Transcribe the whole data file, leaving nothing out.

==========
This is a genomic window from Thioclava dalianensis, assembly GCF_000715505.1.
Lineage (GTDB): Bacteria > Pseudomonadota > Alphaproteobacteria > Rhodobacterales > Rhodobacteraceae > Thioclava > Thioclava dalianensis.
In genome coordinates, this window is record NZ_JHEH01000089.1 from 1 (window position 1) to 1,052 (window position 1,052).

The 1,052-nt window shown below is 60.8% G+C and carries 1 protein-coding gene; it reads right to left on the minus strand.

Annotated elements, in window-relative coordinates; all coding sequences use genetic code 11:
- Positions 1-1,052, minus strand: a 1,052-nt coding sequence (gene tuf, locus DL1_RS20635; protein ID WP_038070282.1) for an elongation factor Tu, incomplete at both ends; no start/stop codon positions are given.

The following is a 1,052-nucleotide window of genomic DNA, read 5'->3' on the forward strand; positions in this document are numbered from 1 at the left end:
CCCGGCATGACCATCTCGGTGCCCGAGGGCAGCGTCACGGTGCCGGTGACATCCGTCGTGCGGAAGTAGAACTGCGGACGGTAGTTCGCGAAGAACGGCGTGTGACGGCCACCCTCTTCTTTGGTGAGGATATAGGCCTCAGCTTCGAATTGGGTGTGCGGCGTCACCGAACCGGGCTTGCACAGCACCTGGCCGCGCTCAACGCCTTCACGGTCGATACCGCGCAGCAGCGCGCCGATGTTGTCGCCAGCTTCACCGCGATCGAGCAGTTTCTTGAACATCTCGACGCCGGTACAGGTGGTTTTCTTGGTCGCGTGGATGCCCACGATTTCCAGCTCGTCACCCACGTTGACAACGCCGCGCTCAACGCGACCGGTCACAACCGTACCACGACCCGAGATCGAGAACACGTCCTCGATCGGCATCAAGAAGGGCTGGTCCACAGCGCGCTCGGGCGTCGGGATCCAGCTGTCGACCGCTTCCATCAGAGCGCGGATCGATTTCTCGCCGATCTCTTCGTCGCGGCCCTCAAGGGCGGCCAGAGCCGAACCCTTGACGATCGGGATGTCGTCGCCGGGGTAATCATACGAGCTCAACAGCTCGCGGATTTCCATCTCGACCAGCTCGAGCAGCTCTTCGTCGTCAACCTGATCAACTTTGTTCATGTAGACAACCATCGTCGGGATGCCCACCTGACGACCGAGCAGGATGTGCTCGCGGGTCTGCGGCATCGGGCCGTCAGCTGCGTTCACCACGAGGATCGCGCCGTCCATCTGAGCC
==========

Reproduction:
This is a genomic window from Thioclava dalianensis, assembly GCF_000715505.1.
Lineage (GTDB): Bacteria > Pseudomonadota > Alphaproteobacteria > Rhodobacterales > Rhodobacteraceae > Thioclava > Thioclava dalianensis.
In genome coordinates, this window is record NZ_JHEH01000089.1 from 1 (window position 1) to 1,052 (window position 1,052).

The 1,052-nt window shown below is 60.8% G+C and carries 1 protein-coding gene; it reads right to left on the minus strand.

Annotated elements, in window-relative coordinates; all coding sequences use genetic code 11:
- Positions 1-1,052, minus strand: a 1,052-nt coding sequence (gene tuf, locus DL1_RS20635; protein ID WP_038070282.1) for an elongation factor Tu, incomplete at both ends; no start/stop codon positions are given.

The following is a 1,052-nucleotide window of genomic DNA, read 5'->3' on the forward strand; positions in this document are numbered from 1 at the left end:
CCCGGCATGACCATCTCGGTGCCCGAGGGCAGCGTCACGGTGCCGGTGACATCCGTCGTGCGGAAGTAGAACTGCGGACGGTAGTTCGCGAAGAACGGCGTGTGACGGCCACCCTCTTCTTTGGTGAGGATATAGGCCTCAGCTTCGAATTGGGTGTGCGGCGTCACCGAACCGGGCTTGCACAGCACCTGGCCGCGCTCAACGCCTTCACGGTCGATACCGCGCAGCAGCGCGCCGATGTTGTCGCCAGCTTCACCGCGATCGAGCAGTTTCTTGAACATCTCGACGCCGGTACAGGTGGTTTTCTTGGTCGCGTGGATGCCCACGATTTCCAGCTCGTCACCCACGTTGACAACGCCGCGCTCAACGCGACCGGTCACAACCGTACCACGACCCGAGATCGAGAACACGTCCTCGATCGGCATCAAGAAGGGCTGGTCCACAGCGCGCTCGGGCGTCGGGATCCAGCTGTCGACCGCTTCCATCAGAGCGCGGATCGATTTCTCGCCGATCTCTTCGTCGCGGCCCTCAAGGGCGGCCAGAGCCGAACCCTTGACGATCGGGATGTCGTCGCCGGGGTAATCATACGAGCTCAACAGCTCGCGGATTTCCATCTCGACCAGCTCGAGCAGCTCTTCGTCGTCAACCTGATCAACTTTGTTCATGTAGACAACCATCGTCGGGATGCCCACCTGACGACCGAGCAGGATGTGCTCGCGGGTCTGCGGCATCGGGCCGTCAGCTGCGTTCACCACGAGGATCGCGCCGTCCATCTGAGCC